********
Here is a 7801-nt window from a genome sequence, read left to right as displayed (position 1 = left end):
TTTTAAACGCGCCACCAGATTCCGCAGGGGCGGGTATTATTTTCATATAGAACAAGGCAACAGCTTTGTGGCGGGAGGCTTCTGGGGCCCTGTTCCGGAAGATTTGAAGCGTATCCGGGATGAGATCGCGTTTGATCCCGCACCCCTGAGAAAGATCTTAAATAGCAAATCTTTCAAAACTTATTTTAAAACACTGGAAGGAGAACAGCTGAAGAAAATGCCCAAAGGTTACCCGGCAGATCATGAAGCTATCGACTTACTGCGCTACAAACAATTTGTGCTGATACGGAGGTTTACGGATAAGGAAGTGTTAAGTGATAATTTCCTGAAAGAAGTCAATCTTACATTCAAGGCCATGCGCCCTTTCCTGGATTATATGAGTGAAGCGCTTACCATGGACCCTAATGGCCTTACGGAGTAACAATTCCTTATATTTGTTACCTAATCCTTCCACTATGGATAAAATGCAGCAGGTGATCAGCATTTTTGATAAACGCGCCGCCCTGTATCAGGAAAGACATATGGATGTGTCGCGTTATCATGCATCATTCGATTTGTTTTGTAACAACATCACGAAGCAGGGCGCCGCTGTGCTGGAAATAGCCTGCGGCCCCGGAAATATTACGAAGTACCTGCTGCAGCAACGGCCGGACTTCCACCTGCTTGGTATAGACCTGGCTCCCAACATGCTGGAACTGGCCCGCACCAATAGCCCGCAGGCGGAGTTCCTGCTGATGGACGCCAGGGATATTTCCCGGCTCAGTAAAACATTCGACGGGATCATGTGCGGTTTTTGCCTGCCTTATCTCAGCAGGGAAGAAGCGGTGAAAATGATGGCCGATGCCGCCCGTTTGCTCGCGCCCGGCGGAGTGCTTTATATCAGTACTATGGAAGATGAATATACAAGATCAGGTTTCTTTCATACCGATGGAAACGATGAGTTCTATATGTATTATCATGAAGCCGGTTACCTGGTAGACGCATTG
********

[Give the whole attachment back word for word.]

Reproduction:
Here is a 7801-nt window from a genome sequence, read left to right as displayed (position 1 = left end):
TTTTAAACGCGCCACCAGATTCCGCAGGGGCGGGTATTATTTTCATATAGAACAAGGCAACAGCTTTGTGGCGGGAGGCTTCTGGGGCCCTGTTCCGGAAGATTTGAAGCGTATCCGGGATGAGATCGCGTTTGATCCCGCACCCCTGAGAAAGATCTTAAATAGCAAATCTTTCAAAACTTATTTTAAAACACTGGAAGGAGAACAGCTGAAGAAAATGCCCAAAGGTTACCCGGCAGATCATGAAGCTATCGACTTACTGCGCTACAAACAATTTGTGCTGATACGGAGGTTTACGGATAAGGAAGTGTTAAGTGATAATTTCCTGAAAGAAGTCAATCTTACATTCAAGGCCATGCGCCCTTTCCTGGATTATATGAGTGAAGCGCTTACCATGGACCCTAATGGCCTTACGGAGTAACAATTCCTTATATTTGTTACCTAATCCTTCCACTATGGATAAAATGCAGCAGGTGATCAGCATTTTTGATAAACGCGCCGCCCTGTATCAGGAAAGACATATGGATGTGTCGCGTTATCATGCATCATTCGATTTGTTTTGTAACAACATCACGAAGCAGGGCGCCGCTGTGCTGGAAATAGCCTGCGGCCCCGGAAATATTACGAAGTACCTGCTGCAGCAACGGCCGGACTTCCACCTGCTTGGTATAGACCTGGCTCCCAACATGCTGGAACTGGCCCGCACCAATAGCCCGCAGGCGGAGTTCCTGCTGATGGACGCCAGGGATATTTCCCGGCTCAGTAAAACATTCGACGGGATCATGTGCGGTTTTTGCCTGCCTTATCTCAGCAGGGAAGAAGCGGTGAAAATGATGGCCGATGCCGCCCGTTTGCTCGCGCCCGGCGGAGTGCTTTATATCAGTACTATGGAAGATGAATATACAAGATCAGGTTTCTTTCATACCGATGGAAACGATGAGTTCTATATGTATTATCATGAAGCCGGTTACCTGGTAGACGCATTG